It is moments like these that one would expect from a Mani + Je combination. While such moments are certainly there in the movie, the intensity and the sea of turmoil that is inherent in the narrative did not come out all that well.
(As a side note, the Herzog quote seems rather misplaced. What he meant was that 'a film should be looked straight on - based on the raw, visceral emotional connection it makes with the viewers - and thus, it is not an art of scholars, but that of illiterates'. So, trying to decipher the allegories and images embedded in a frame, and talking about how the characters are placed on the positive and negative end of the screen is as cerebral an exercise as someone who tries to deconstruct a film to unpack its political motifs. While I do resonate with the larger point you're trying to make, I'm also equally confused because one set of folks(and film makers) say that it is because of the inability of the (tamil) audience to understand a simple visual/image that everything needs to be made so explicit, while you and few others say that cinema is a way of communicating through images and is not a cerebral exercise!)
Dear Mr. Arvind karunakaran,
I have never argued over a movie before, nor have I wanted to, as I think the artistic experience of cinema is as subjective as any other art form. It cannot be more clear than the way we looked at this film, particularly the scene you have mentioned("witnessing the birth"). I remember talking to my friend about it with great admiration. This particular scene best reveals movie's format, that is, expressionist characters and sequences embedded in realistic framework.
If one observes expressionist film genre even the early ones like Murnau's classics one might find two kinds of movies, those which plays as expressionist melodrama throughout(Faust), other being composed of a realistic setting where expressionist characters and sequences are brought in(Nosferatu). The former has severe plot limitations as audience might find it emotionally distant and lacking identity. Apart from early audacious silent films this type is generally disowned, though it somehow survives in surrealist film genre which aren't hesitant to call attention to their making. The later kind played out to be perfect format for expressionist films and are made now and then. Their technique is to use a realistic setting as a background and smuggle expressionist images in the name of melodrama to startle the viewers by contrast.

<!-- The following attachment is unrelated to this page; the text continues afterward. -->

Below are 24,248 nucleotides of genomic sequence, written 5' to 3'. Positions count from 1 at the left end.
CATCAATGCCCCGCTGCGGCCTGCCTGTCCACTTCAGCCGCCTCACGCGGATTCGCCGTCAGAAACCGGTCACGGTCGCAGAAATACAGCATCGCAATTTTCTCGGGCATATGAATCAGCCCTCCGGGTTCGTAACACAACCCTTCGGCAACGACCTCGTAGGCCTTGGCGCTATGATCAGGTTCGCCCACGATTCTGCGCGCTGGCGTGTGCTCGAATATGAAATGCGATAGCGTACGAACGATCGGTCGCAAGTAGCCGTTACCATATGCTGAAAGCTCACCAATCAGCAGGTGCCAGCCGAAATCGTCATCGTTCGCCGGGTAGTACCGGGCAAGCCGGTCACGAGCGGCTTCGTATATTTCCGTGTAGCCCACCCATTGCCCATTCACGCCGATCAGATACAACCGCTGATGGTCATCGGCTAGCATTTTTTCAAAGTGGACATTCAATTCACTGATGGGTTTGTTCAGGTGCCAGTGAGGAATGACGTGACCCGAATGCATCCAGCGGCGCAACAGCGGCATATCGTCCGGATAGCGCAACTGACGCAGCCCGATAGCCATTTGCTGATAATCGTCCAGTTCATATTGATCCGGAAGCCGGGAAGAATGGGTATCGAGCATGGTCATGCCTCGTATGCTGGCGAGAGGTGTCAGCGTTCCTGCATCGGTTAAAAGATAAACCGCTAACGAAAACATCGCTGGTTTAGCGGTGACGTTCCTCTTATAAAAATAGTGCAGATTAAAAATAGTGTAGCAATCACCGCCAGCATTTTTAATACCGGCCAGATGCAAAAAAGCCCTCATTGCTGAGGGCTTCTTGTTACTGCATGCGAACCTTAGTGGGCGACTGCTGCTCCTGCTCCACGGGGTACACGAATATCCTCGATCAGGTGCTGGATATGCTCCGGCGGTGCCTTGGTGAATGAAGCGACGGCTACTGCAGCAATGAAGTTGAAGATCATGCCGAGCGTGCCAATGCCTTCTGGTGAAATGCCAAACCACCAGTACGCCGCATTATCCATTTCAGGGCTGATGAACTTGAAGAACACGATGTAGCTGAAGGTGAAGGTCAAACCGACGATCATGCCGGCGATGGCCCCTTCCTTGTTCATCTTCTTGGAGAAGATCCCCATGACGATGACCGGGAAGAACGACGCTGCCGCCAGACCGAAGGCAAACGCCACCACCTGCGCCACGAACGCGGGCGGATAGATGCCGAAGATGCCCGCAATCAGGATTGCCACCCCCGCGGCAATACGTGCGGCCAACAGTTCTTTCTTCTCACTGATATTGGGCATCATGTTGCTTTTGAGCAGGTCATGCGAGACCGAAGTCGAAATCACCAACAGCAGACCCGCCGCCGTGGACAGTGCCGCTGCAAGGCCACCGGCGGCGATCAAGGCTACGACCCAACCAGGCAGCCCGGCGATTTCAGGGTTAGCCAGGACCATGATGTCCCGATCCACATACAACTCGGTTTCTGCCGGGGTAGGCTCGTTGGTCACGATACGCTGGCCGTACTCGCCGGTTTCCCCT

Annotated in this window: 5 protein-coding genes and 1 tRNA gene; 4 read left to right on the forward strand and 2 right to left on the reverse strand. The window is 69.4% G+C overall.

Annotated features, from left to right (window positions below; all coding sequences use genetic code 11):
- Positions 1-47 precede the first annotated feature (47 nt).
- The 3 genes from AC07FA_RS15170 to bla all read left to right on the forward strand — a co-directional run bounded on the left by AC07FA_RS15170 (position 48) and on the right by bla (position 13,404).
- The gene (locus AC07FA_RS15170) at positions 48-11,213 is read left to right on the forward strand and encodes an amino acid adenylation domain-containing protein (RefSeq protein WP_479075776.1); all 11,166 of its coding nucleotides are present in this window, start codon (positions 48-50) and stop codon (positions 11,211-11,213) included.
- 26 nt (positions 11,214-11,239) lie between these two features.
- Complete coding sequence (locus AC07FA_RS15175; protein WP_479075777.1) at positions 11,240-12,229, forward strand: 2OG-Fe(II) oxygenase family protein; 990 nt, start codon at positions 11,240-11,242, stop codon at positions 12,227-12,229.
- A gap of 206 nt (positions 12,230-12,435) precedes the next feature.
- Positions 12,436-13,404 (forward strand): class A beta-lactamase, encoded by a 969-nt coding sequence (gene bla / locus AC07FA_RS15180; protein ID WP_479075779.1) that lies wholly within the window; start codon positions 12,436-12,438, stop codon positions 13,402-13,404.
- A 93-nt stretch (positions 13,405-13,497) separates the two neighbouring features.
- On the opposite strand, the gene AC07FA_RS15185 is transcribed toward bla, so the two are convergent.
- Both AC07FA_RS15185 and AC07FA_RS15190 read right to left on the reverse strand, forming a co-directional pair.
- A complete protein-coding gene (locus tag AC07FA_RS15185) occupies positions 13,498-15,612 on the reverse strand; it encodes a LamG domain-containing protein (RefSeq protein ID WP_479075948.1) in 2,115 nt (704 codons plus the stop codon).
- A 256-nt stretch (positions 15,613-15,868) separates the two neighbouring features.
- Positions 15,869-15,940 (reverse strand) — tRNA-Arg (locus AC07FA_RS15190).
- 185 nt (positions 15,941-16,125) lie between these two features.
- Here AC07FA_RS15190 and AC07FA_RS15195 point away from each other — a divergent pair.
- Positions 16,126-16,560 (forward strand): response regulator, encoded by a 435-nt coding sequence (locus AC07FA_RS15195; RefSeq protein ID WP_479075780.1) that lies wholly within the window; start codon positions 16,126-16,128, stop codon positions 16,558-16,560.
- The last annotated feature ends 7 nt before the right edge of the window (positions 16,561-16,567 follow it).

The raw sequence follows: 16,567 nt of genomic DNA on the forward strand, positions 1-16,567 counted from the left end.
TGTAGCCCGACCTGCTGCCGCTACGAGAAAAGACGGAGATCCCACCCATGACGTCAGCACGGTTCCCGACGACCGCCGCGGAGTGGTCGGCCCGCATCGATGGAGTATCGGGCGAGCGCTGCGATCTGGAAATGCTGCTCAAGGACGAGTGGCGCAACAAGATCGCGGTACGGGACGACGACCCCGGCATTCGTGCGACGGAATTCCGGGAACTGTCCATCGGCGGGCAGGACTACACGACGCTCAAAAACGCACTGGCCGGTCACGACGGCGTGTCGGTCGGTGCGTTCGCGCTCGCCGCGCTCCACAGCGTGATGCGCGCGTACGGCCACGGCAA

Take for instance a Scene in Nosferatu, after his first night in Nosferatu's castle Harker wakes up in the morning to find everything normal, totally unlike the strange previous night. The only characters in the film that seem out of real are Nosferatu, Renfield and Dr.Van Helsing. This format works as while we invest ourselves in other characters or the same characters in realistic sequences, the expressionism can be used to shock us with its audacious images. Consider movie 'Night of the hunter', the old women who takes care of the kids seem perfectly normal,realistic. She is not melodramatic showing her affection to the children, she as menacing as any loving mother, until she stands up against the villain with a shot gun silhouetting across the screen. Kadal uses a the similar format. There is a huge difference between realism and minimalism. Minimalism is showing as less as possible to communicate the idea with least distraction. It isn't about shot length or film's subject but having complete artistic control over characterization, plot, objects on the frame(setting), acting, music (some of the directors use familiar music which has boiled down to fixed imagery) and so on to see to it that there is no distraction from the idea to be communicated. It can sometimes actually mean showing these narrowed down cinematic ideas for longer period of time. The framework of Kadal is not minimalist but naturalist or realistic. Extended shot length could be a distraction from its realistic setup calling attention to its making, I think the images are given reasonable time to communicate. One might recall that the most affecting visuals of 'Nosferatu' are only few seconds long.
|Stanley Kubrick a well known minimalist|
For instance Minimalist way of dealing with "witnessing the birth" scene would be cutting straight to next scene. This does not happen as the scene goes on to add more, more about how Thomas's friend sees it, in the process bring down the film's trend back its realistic framework as Thomas starts to sing along with him. It is as if he's been to another place and have come back to real world and by providing this glimpse of realism we realize, Boy what a place he has been in! And this transition takes place with at most ease. Had it been continued with dialogues like 'I have witnessed birth of Jesus','I would never sin again' or any other dialogue for that matter or if the friend would have reacted with an exclamation the sequence would have turned melodramatic, which is the last thing thing any movie lover would want to have in this movie.